By the ‘60s many of the greats were frequent contributors to the press. Dempsey, Tunney, Louis and Marciano aired their weighty opinions on a regular basis and the word “disgrace” was thrown about. Nowadays boxers will bite back, but when things were still prim and proper, having a figure like Dempsey shake his head was like having your parents tell you they’re disappointed.
Floyd vowed to do better in a rematch most thought was entirely unnecessary. When he managed just four seconds better you had one of the strangest situations in boxing with Liston woefully deprived of recognition and Patterson ashamed; two lost souls, condemned for opposing reasons.
All of a sudden story had distorted fact, and Sonny’s legacy was the victim.
It’s a popcorn fact that although Paterson got knocked down more than any heavyweight champion he also got up more than any other heavyweight champion. For Liston to keep him down in the first wasn’t elementary. To repeat the performance was quite something. Shout “mismatch!” and it’s easy to discard it as logic, but if we’re to discredit “tailor-made” opponents then George Foreman’s legacy inherits a virus.
Re-watching those fragile moments it’s easy to forget Patterson had conquered Johansson and went on to give new blood all they could handle.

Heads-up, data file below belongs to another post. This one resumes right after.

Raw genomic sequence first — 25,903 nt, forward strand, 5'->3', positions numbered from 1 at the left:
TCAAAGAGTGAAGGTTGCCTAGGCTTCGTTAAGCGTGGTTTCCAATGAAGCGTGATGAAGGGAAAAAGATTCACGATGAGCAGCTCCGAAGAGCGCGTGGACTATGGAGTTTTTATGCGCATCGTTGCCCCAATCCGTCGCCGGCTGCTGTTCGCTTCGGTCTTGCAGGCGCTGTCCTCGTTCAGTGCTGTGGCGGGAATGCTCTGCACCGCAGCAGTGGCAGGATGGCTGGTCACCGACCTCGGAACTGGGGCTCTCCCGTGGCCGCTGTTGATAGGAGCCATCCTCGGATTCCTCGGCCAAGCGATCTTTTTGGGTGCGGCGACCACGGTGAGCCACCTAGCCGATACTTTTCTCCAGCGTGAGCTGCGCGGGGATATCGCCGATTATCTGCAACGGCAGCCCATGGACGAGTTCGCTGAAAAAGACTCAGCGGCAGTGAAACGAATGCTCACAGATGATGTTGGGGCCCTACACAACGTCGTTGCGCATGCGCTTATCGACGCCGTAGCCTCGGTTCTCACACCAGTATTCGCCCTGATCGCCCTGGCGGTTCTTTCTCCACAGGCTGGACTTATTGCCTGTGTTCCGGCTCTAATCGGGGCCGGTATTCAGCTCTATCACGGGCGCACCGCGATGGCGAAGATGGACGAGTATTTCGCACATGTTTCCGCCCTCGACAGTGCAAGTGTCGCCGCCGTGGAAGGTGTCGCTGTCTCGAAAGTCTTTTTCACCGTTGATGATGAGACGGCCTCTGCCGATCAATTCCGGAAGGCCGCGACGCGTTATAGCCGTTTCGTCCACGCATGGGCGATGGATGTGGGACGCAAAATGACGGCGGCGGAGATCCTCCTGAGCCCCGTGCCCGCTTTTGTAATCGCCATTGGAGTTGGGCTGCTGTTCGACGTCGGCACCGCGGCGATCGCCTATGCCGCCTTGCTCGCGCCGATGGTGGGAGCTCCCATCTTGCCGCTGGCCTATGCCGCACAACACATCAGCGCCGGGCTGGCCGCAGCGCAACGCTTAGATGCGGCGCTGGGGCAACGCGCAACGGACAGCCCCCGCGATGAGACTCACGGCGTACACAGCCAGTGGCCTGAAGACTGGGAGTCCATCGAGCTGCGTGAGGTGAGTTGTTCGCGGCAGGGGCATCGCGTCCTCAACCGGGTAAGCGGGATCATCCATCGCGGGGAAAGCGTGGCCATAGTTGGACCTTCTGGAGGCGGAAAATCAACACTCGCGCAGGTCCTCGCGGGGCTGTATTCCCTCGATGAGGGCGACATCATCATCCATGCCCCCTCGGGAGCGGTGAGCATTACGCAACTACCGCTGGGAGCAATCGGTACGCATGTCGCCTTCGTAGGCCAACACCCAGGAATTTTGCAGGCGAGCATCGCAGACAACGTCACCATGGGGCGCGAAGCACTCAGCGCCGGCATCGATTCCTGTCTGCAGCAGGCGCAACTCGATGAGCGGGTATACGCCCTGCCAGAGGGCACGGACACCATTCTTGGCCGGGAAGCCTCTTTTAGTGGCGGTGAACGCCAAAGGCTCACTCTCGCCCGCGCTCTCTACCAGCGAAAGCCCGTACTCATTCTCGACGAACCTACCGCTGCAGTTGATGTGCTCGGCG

This took the thirty-something Liston’s record to 35-1 with 24 knockouts. It had been a run of concentrated quality, blasting good fighters with various styles. The bully label will do well to dither but enduring with a broken jaw and digesting TNT from somebody like Williams renders it a more of a half-truth. The decision loss to Marty Marshall was righted, and every acid test was sterilized.
One of boxing great pitfalls loomed, and as Sonny left the Las Vegas convention center the big man’s chest was puffed with compliments. When Mr. Clay re-entered conversation Liston uncharacteristically blasted his reputation, declaring he wasn’t “half the fighter” Patterson was. Two rounds he gave the boastful youngster, but for once we can’t be sure he trained for fifteen.
The discipline which had lent Sonny his macabre aura was beginning to wane, but there we go again investigating instead of appreciating.
Between the quaking blows and strange passing little attention was given to Liston the man, albeit his humility came in flickers.
Shortly after Floyd was revived Sonny was asked about future plans. Clay would get his shot, but a nice break was to come first. While the next question was being loaded a cheeky grin created a pause, briefly erasing that morbid leer.
The reporter anticipated murderous thoughts.
“I always take time off after a tough fight,” chuckled the heavyweight champion.